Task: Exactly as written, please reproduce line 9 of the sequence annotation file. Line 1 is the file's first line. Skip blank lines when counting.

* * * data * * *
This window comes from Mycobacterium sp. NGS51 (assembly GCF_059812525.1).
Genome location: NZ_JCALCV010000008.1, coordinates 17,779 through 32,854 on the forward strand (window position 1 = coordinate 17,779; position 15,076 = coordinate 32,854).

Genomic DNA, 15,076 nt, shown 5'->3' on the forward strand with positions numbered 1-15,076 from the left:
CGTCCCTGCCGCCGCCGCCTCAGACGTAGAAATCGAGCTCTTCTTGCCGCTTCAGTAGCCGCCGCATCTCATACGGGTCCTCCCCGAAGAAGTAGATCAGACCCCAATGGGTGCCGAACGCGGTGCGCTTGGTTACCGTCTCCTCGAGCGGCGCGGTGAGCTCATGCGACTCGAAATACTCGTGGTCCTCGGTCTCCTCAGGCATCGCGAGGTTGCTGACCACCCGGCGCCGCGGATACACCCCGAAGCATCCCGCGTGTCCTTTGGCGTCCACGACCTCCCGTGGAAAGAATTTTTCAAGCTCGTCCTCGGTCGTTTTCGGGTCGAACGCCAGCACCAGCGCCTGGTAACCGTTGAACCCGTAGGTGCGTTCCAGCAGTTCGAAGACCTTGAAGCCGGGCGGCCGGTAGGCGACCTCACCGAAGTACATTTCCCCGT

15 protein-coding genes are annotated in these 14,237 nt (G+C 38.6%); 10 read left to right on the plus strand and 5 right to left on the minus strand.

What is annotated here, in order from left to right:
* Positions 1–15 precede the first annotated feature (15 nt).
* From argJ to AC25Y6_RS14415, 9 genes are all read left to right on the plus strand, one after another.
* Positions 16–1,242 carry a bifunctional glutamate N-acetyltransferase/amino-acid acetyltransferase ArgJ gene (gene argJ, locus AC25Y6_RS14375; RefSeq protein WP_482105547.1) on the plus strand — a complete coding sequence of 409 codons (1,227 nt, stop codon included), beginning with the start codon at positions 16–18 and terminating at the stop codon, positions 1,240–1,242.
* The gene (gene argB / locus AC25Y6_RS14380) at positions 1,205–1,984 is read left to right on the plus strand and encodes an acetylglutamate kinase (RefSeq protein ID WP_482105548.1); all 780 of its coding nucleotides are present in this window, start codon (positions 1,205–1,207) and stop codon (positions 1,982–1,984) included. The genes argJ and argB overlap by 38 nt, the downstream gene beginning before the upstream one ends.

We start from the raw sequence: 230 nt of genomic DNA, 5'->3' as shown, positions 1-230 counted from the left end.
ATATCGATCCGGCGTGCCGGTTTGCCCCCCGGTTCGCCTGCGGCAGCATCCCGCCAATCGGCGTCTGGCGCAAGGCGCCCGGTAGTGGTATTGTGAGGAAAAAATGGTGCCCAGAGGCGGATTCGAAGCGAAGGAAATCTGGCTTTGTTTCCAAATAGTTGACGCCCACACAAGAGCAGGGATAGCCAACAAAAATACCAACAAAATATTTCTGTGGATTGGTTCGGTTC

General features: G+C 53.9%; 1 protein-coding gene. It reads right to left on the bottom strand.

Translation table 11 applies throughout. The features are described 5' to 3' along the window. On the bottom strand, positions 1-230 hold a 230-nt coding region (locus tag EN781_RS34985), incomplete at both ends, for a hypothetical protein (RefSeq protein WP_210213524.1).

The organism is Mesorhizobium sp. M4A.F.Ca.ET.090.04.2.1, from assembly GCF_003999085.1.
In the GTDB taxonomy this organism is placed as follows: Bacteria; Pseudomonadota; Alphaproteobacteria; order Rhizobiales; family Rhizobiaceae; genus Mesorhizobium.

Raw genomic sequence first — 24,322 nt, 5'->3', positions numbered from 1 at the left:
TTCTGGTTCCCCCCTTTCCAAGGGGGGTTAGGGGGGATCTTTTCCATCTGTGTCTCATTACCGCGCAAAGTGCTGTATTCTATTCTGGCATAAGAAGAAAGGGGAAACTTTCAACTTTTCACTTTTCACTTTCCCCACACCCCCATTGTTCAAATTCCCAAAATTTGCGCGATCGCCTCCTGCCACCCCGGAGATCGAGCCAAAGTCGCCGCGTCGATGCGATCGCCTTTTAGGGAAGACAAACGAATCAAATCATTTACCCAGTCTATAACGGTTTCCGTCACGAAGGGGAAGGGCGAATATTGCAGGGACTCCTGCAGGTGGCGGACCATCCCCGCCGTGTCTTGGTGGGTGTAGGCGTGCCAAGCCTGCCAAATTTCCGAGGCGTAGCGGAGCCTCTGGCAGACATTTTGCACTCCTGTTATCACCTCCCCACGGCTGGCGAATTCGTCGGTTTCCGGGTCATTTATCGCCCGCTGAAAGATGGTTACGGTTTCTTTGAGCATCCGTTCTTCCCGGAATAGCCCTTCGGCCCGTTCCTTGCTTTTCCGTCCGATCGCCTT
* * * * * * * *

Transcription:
* Positions 16–1,242 carry a bifunctional glutamate N-acetyltransferase/amino-acid acetyltransferase ArgJ gene (gene argJ, locus AC25Y6_RS14375; RefSeq protein WP_482105547.1) on the plus strand — a complete coding sequence of 409 codons (1,227 nt, stop codon included), beginning with the start codon at positions 16–18 and terminating at the stop codon, positions 1,240–1,242.